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Google faces $2.7B fine for skewing search results for shoppers

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The fine from the European Union is twice as big as predicted and there could be more to come for the search giant as EU regulators look into Android.

The European Union just served notice that it will not go easy on Google.

EU regulators on Tuesday slapped Google with a 2.42 billion euro ($2.72 billion) fine for favoring its own shopping services in its search results over those of rivals.

“What Google has done is illegal under EU antitrust rules,” said EU Competition Commissioner Margrethe Vestager in a statement. “It denied other companies the chance to compete on the merits and to innovate. And most importantly, it denied European consumers a genuine choice of services and the full benefits of innovation.”

The fine is the biggest antitrust penalty the EU has ever applied to a single company, exceeding the $1 billion fine handed to Intel in 2009. It also far exceeds the $1.2 billion estimate that experts watching the Google case predicted.

Tuesday’s action against Google is yet another dustup in a series of confrontations between European bureaucrats and Silicon Valley giants. The EU, for instance, has been pushing Facebook, Twitter and others to do more to fight hate speech and terrorist activities on social media. Ireland, meanwhile, has squared off against Apple over tax payments.

In addition to being a huge regulatory setback for Google, the new ruling suggests the EU won’t cut Google any slack — bad news, given its ongoing investigations into Android and search advertising.

In the Android case, the EU is investigating whether Google may be crushing its rivals in the apps and services market by insisting Google services be preinstalled on all phones running Android. The company has also been accused of blocking rivals in online search advertising. Both cases could potentially result in further fines for Google.

The Android case could conclude within the coming months, but there’s no word yet on the advertising case.

The new $2.7 billion fine comes as a result of a seven-year investigation by the EU into whether Google was giving priority to its own needs over the needs of European shoppers. The Competition Commission has found that the internet giant systematically abuses its dominance in search to promote its own shopping services. European regulators also found that Google actively demotes rivals in its results through use of algorithms, making them less visible to consumers.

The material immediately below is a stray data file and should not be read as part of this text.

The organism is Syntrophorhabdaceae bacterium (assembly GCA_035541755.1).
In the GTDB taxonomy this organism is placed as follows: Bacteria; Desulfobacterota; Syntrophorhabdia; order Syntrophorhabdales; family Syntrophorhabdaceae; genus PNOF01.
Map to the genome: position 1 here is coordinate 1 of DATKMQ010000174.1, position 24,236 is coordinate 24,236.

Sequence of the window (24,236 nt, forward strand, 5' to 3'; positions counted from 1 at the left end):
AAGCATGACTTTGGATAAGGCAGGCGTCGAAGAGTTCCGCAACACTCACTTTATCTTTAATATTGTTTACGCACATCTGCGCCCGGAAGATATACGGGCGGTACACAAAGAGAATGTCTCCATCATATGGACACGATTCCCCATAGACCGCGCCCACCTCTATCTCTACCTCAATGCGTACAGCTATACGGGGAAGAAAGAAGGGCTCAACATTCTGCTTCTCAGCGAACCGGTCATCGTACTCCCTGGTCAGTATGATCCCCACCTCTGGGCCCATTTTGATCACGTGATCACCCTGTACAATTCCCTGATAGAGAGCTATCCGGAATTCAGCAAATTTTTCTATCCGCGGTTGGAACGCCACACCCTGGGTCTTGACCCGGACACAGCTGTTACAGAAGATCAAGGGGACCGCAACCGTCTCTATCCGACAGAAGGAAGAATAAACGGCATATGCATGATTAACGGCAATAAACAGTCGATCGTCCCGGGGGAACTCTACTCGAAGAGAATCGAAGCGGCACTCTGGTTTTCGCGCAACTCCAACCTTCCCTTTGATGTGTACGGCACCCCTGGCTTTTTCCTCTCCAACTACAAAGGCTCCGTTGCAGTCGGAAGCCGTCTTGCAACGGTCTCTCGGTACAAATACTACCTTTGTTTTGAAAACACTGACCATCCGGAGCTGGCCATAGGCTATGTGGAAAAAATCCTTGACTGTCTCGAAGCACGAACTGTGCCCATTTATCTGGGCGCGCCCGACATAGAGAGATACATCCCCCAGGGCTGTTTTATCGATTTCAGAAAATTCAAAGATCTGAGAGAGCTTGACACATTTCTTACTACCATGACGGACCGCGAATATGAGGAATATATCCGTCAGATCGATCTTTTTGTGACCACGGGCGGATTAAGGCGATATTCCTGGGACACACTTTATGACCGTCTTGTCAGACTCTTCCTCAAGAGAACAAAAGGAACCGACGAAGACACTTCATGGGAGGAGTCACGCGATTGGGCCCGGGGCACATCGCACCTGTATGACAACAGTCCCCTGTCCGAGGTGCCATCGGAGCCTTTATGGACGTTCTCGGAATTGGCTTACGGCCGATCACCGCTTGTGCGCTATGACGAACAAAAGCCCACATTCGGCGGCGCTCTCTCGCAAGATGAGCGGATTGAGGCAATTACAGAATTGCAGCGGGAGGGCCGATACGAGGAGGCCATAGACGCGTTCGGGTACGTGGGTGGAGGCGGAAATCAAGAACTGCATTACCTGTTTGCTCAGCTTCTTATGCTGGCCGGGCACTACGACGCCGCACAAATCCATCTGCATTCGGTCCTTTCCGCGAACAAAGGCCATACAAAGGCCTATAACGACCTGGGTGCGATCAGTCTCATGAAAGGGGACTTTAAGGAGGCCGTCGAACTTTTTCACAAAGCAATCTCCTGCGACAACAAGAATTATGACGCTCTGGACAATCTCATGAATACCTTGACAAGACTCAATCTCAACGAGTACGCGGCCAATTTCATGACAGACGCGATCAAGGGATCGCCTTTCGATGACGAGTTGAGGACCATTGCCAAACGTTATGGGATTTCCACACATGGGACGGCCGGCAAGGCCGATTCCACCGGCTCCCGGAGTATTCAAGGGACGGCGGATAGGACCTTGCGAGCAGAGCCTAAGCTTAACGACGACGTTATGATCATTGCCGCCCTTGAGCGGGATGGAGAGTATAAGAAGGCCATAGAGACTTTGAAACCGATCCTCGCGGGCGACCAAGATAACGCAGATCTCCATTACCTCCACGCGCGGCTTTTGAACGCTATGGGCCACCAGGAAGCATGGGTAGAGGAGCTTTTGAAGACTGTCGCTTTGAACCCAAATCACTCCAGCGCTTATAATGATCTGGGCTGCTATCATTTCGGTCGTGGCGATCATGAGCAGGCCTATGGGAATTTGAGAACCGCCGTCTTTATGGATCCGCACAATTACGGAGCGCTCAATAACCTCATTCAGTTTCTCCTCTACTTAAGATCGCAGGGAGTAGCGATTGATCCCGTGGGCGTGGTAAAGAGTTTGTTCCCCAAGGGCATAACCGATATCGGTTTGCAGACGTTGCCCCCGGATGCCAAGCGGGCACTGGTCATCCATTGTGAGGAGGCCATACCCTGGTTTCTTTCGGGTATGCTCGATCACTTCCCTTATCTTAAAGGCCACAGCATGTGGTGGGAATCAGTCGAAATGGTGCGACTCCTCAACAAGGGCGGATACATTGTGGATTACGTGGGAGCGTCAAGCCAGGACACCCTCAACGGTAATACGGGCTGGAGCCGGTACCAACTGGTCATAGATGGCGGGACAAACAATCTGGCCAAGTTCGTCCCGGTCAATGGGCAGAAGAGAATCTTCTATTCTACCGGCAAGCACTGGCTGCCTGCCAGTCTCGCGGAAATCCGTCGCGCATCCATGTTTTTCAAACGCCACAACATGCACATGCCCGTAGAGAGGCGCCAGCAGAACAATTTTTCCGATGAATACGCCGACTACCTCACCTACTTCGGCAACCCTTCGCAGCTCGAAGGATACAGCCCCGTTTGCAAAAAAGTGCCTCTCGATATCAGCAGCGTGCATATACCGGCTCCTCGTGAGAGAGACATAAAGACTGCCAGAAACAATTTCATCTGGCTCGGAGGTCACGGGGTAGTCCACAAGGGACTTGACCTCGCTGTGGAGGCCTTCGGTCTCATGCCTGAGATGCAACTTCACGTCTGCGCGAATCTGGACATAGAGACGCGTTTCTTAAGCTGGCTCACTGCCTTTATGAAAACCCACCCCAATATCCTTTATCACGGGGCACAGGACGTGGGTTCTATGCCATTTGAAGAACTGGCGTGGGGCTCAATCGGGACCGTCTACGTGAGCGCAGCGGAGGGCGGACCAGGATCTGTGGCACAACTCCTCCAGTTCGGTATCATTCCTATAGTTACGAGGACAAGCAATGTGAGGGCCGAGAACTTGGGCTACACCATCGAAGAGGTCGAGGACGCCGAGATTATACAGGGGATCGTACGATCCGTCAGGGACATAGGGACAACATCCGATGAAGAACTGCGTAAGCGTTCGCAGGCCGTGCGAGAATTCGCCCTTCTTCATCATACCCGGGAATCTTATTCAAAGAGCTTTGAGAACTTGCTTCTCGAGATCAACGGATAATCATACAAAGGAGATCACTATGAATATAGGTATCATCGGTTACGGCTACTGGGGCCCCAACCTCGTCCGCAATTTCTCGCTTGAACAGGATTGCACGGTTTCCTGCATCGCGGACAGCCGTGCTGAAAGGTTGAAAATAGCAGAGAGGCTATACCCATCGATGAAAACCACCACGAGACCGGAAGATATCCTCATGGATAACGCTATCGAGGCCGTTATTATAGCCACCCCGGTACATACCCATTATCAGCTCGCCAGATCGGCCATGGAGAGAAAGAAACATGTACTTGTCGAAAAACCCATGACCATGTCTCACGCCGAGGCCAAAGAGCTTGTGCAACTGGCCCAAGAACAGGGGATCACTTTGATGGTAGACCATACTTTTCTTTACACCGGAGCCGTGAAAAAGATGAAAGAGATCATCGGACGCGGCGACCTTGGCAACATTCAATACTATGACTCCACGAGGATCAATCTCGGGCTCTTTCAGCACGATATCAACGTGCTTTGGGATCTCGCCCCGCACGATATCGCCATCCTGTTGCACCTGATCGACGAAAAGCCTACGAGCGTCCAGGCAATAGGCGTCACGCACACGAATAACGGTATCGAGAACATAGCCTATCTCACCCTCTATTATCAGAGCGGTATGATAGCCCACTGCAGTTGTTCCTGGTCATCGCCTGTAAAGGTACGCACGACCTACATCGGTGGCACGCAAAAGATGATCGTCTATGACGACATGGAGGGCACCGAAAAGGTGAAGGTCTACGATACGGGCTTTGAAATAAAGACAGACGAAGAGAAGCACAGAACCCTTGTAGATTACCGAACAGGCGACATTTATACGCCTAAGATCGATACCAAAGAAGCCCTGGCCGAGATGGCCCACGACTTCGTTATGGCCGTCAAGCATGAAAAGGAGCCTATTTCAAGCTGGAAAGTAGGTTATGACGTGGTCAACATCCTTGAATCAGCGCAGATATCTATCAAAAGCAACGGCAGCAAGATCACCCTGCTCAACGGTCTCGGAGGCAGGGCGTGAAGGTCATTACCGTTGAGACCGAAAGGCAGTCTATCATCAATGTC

If Google does not stop this practice within 90 days, its parent company, Alphabet, will be charged a further 5 percent of its average daily global revenue in additional fines, Europe’s Competition Commission said in a press conference livestreamed on Facebook.

Google defended its approach to presenting search results, saying it disagrees with the EU’s decision and will consider an appeal after it reviews the details.

“When you shop online, you want to find the products you’re looking for quickly and easily. And advertisers want to promote those same products,” Kent Walker, Google’s general counsel, said in a statement. “That’s why Google shows shopping ads, connecting our users with thousands of advertisers, large and small, in ways that are useful for both.”

The Information Technology and Innovation Foundation, a tech policy think tank, called the EU ruling a bad deal for consumers, who, it said, had benefited from Google’s product comparison tool.

“The decision in this case shows the fundamental problem with the EU’s approach to antitrust issues: It is willing to take heavy-handed actions to protect competitors, at the expense of consumers,” ITIF President Robert D. Atkinson said in a statement. “The only real beneficiary of today’s ruling is the EU’s treasury.”

Google’s fines are to be paid straight into the EU budget, helping to finance the European Union and reduce the tax burden on individuals in member states.

C|net

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